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The "dot" Command in Vim

I believe you have already heard of the principle Don’t Repeat Yourself.

In software engineering, this is a principle of software development where your focus is on reducing repetition of all kinds. As you'll see throughout the book, Vim has many ways and commands to automate different kinds of tasks, so you don't have to repeat your actions.

One of the most powerful Vim command when it comes to avoiding repetition is the . ("the dot") command.

Hitting . in Normal mode will repeat the last native Vim command you've executed.

Let's say you want to delete 5 words from the cursor forward. As you already know, you could press 5dw and it's done. However, sometimes it's not convenient to mentally count the number of words.

An alternative would be to use dw to delete one word. And then press .... to call the dot command four times. In this case, you would repeat the latest, dw command, four more times, and in this way achieve the same effect without counting the words.

If you used dd to delete a line, and you want to delete 4 more lines, you could also execute 4. instead of pressing .... . That also works.

It's very important to understand what is actually repeatable by the dot command. For example, if you have a sample code like this:

my $i
my $learn
my $quickly

and your cursor is positioned on the first line. You want to append ; to all three lines. You could run a command like: A;<Esc>j

A – would place your cursor at the end of the first line in Insert mode.
; – you press to actually insert it, and then you press Esc to get back to Normal mode.
j – to move one line down

Now, your cursor is at the second line. If you then press . to repeat the change in next (second) line, this won't work. Here's what you'd get:

my $i;
my $learn;
my $quickly

Your cursor will still be at the second line rather than on the third line, but ; will be appended.

This brings us to conclusion that only this part of our original command was repeated: A;<Esc>.

Now, why is this the case?

It’s important to remember that with the dot command, you can repeat the commands which change the contents of the buffer.

A change is any command which you can use to modify your text. In our example, we had the case that command j wasn't repeated, and our cursor wasn't moved to the third line.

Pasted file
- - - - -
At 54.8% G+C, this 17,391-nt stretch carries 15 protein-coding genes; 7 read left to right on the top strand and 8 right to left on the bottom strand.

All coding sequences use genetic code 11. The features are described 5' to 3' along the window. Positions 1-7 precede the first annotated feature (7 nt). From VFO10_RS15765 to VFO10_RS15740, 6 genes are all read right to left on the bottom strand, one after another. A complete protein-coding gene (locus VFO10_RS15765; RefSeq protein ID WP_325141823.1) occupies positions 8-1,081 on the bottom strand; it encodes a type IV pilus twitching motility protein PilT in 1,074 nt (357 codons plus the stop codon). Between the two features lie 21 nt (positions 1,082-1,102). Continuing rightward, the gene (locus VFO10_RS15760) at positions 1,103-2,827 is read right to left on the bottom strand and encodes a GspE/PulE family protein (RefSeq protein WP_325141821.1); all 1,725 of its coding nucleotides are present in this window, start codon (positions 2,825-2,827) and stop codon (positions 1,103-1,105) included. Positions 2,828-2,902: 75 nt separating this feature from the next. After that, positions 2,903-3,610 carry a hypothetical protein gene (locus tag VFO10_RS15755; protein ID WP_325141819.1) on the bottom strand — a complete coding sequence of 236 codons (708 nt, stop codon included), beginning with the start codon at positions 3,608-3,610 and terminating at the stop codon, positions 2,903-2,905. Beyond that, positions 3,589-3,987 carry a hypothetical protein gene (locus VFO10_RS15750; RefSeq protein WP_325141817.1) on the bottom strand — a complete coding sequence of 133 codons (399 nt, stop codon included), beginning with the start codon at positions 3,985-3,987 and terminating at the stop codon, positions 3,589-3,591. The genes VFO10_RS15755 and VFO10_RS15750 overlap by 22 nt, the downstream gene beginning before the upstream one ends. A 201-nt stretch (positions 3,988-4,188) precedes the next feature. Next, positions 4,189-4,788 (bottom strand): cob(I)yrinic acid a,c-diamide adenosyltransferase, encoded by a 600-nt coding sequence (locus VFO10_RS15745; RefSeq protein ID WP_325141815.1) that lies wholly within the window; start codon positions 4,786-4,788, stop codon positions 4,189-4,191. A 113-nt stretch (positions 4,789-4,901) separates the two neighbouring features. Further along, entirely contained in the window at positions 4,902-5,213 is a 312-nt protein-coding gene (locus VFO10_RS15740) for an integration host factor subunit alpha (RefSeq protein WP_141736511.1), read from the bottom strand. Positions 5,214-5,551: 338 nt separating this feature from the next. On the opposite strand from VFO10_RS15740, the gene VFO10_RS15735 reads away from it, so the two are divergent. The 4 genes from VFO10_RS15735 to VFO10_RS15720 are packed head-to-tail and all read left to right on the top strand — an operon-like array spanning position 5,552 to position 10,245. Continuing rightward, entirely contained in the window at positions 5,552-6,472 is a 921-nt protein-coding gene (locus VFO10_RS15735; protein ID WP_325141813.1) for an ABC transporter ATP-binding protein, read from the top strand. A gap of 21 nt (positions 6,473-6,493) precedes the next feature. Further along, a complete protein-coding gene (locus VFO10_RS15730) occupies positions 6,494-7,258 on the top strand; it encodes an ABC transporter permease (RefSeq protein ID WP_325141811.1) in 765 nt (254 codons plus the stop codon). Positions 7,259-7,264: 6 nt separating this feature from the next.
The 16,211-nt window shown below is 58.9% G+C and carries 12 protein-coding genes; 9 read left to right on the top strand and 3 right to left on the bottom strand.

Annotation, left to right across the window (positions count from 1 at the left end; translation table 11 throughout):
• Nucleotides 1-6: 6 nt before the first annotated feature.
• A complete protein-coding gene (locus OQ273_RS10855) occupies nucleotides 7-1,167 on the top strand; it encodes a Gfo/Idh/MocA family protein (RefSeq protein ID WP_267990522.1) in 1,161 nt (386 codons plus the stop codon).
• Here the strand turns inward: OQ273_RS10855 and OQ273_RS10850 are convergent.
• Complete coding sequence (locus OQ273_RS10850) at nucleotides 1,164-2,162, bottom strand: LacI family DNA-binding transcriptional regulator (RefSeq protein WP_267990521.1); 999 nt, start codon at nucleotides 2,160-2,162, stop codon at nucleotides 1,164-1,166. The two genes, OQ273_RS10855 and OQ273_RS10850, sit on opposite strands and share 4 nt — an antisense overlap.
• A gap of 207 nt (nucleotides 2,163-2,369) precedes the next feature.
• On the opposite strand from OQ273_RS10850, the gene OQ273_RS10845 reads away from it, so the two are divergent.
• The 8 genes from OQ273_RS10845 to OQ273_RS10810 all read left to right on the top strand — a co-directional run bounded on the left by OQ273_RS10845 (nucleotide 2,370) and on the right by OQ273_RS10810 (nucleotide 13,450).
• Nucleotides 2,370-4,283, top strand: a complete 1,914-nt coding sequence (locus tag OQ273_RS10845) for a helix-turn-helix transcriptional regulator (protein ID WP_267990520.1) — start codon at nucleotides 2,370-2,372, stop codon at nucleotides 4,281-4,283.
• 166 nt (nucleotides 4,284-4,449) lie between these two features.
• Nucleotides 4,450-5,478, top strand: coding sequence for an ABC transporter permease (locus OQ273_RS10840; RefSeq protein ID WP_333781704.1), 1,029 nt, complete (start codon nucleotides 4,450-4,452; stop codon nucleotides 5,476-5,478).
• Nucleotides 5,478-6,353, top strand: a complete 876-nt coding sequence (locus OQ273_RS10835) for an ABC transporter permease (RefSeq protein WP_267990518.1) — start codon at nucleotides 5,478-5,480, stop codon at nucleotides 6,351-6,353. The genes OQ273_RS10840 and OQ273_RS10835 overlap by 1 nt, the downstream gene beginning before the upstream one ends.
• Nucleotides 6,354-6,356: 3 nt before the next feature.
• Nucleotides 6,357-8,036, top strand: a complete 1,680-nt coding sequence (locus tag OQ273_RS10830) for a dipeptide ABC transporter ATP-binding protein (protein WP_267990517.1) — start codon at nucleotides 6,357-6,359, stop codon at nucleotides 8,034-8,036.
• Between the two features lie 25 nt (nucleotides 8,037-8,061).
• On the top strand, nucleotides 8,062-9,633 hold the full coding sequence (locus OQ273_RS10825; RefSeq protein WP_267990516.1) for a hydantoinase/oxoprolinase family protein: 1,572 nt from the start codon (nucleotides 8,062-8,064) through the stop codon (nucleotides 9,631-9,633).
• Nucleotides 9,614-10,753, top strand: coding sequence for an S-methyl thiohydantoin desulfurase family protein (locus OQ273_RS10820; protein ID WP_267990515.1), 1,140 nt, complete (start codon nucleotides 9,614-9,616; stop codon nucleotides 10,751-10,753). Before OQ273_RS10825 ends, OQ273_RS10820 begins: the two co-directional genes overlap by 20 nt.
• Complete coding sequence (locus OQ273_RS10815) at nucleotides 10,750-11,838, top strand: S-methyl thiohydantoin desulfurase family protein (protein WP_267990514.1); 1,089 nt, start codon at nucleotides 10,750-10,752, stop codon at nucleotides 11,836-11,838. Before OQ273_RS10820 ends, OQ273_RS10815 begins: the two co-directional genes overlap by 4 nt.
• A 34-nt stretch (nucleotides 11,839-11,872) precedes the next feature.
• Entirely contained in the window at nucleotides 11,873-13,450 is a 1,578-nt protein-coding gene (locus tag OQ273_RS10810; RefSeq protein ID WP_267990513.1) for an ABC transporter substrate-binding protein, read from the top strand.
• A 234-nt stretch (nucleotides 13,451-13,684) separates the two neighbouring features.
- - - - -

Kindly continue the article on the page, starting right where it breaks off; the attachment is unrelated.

Commands like j are called motions (or nouns)—and they don't affect the text itself. Command j just moves the cursor, but doesn't change text anyhow, so it can't be repeated.

Think in terms of the grammar of your native language: Not nouns, but verbs are used to express some sort of action. The same is true in Vim: nouns (or motions) can't affect the text, so they can't be repeated with the dot command.

To see all the commands which can affect the text in a buffer, take a look at :help change.txt

Of course, if you'd like to repeat multiple changes, or a combination of movements and changes, you can easily record those into a macro.

You can learn all you need on macros from Macros chapter (free to download) of my book Mastering Vim Quickly: From WTF to OMG in no time.

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This post was originally published on my blog.

Top comments (6)

blayne profile image

Macros are great if you want to repeat commands every now and then, but I find norm to be more convient for editing consecutive lines plus it's much faster over many lines.

:%norm A;

Will add a semicolon to the end of every line. Norm can be combined with other movement commands like:

:1,4norm f ;d0x

For the first 4 lines (or next 4 lines depending on what line mode you are in) deletes from the the second space to the beginning of a line then deletes the space.

fidelve profile image

for anyone interested in what would be the macro for doing this, let's say we have this lines:

this line
this other line
this line also

First, we move to the first line and type qa this will begin recording the macro (you will see at the bottom recording @a), then we type A;<ESC>jq, the q at the end will end the recording of the macro, and the macro that got recorded was A;<ESC>j.

After that to repeat the macro we type @a (and after that first one we can continue with @@ if we want).

scriptmunkee profile image
Ken Simeon


Absolutely brilliant!
I don't know how I've never known about the . command.

kmyokoyama profile image
Kazuki Yokoyama

Nice article! I'm curious about how you could perform it (appending semicolon) on multiple lines idiomaticly.

ythalorossy profile image
Ythalo Rossy Saldanha Lira

Perfect explanation!
Thanks so much.

stoeffel profile image
Christoph Hermann

I just wrote something very similar to this (well much shorter and more of a cheat sheet) :-)